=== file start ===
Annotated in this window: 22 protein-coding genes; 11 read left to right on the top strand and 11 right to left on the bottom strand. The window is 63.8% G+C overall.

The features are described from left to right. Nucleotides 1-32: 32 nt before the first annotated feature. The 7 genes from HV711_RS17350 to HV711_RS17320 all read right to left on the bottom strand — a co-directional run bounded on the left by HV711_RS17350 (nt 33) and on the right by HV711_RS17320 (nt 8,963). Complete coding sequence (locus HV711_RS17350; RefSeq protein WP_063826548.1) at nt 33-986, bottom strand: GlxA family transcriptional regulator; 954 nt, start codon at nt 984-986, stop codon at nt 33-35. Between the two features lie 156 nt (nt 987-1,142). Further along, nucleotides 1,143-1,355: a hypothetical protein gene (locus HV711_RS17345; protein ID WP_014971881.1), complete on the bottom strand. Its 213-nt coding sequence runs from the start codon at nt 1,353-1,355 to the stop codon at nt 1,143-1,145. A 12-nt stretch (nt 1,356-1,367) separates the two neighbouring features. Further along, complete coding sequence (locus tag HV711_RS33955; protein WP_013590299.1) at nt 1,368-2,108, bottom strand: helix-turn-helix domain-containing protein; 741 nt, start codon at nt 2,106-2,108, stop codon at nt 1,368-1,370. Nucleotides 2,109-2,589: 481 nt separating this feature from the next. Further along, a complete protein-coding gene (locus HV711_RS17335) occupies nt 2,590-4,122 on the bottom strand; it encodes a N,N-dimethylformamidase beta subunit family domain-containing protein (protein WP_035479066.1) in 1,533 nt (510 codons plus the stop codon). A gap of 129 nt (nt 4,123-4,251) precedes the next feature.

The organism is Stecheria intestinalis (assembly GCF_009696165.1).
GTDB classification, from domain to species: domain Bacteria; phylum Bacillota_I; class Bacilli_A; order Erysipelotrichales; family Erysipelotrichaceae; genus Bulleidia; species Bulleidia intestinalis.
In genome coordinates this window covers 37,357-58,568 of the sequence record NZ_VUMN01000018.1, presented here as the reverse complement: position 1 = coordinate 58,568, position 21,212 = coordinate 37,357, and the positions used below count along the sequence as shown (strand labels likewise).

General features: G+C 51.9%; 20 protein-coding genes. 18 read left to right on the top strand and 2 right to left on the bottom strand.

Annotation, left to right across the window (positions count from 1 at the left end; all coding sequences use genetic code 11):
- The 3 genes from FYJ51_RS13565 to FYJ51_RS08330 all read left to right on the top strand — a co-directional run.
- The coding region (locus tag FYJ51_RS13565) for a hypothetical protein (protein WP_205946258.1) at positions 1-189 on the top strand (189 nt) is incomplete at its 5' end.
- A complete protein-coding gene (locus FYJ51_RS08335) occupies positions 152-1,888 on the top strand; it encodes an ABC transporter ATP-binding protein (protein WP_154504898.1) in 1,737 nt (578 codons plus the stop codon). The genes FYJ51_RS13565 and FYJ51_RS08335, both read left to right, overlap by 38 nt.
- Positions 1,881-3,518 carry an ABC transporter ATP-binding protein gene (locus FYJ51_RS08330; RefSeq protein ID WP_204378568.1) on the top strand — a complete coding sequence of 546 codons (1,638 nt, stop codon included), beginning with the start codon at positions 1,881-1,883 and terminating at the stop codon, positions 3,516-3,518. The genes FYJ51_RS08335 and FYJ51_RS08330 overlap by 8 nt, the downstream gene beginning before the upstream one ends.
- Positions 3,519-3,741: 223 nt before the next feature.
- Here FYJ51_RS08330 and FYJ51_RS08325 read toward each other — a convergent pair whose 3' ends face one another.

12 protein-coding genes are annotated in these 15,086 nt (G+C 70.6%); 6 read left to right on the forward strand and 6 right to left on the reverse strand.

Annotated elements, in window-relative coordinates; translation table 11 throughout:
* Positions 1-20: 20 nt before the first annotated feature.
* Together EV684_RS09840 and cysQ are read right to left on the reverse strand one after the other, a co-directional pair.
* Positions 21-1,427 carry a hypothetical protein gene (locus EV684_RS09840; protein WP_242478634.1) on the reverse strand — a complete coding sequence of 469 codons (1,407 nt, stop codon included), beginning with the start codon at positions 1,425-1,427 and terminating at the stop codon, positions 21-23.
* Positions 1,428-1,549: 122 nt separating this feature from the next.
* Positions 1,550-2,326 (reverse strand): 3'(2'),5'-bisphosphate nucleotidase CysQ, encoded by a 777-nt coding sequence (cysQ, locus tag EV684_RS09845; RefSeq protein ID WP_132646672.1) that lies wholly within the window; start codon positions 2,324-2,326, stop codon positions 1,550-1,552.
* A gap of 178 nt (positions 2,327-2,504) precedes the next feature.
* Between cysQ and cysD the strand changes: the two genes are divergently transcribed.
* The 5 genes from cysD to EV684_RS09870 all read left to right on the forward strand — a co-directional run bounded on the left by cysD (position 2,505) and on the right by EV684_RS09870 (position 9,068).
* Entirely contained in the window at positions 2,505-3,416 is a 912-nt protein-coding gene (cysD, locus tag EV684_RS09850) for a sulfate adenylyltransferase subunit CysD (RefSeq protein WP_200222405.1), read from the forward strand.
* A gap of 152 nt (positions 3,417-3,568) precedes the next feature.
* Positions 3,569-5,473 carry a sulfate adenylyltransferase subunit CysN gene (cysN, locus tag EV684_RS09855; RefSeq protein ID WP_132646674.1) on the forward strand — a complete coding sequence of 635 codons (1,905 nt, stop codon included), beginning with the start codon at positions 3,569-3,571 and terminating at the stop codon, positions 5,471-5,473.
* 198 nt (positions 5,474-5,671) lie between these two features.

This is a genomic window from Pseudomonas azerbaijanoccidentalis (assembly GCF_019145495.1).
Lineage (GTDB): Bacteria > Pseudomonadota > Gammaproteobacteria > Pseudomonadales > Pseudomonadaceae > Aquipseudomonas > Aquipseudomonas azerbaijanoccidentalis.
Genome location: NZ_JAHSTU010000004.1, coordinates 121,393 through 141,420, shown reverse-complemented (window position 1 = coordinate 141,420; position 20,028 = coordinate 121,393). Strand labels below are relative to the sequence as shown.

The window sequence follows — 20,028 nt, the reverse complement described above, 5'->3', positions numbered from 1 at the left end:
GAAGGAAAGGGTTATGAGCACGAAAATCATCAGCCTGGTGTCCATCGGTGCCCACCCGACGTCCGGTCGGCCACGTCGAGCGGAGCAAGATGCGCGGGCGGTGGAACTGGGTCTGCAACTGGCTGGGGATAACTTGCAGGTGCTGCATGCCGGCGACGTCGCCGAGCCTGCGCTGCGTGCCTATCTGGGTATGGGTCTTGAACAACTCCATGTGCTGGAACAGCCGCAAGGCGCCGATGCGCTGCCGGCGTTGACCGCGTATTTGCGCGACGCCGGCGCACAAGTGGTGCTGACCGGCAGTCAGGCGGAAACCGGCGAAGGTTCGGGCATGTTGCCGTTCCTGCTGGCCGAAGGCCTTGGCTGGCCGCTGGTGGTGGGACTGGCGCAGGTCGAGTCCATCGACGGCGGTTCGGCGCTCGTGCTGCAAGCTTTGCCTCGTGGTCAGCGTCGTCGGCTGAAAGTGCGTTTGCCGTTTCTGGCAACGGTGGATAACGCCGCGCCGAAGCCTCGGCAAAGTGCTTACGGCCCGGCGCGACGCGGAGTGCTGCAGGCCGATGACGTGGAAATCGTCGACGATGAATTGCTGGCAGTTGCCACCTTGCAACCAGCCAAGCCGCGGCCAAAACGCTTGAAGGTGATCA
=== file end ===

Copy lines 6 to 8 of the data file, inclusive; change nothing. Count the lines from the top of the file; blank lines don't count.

General features: G+C 51.9%; 20 protein-coding genes. 18 read left to right on the top strand and 2 right to left on the bottom strand.

Annotation, left to right across the window (positions count from 1 at the left end; all coding sequences use genetic code 11):
- The 3 genes from FYJ51_RS13565 to FYJ51_RS08330 all read left to right on the top strand — a co-directional run.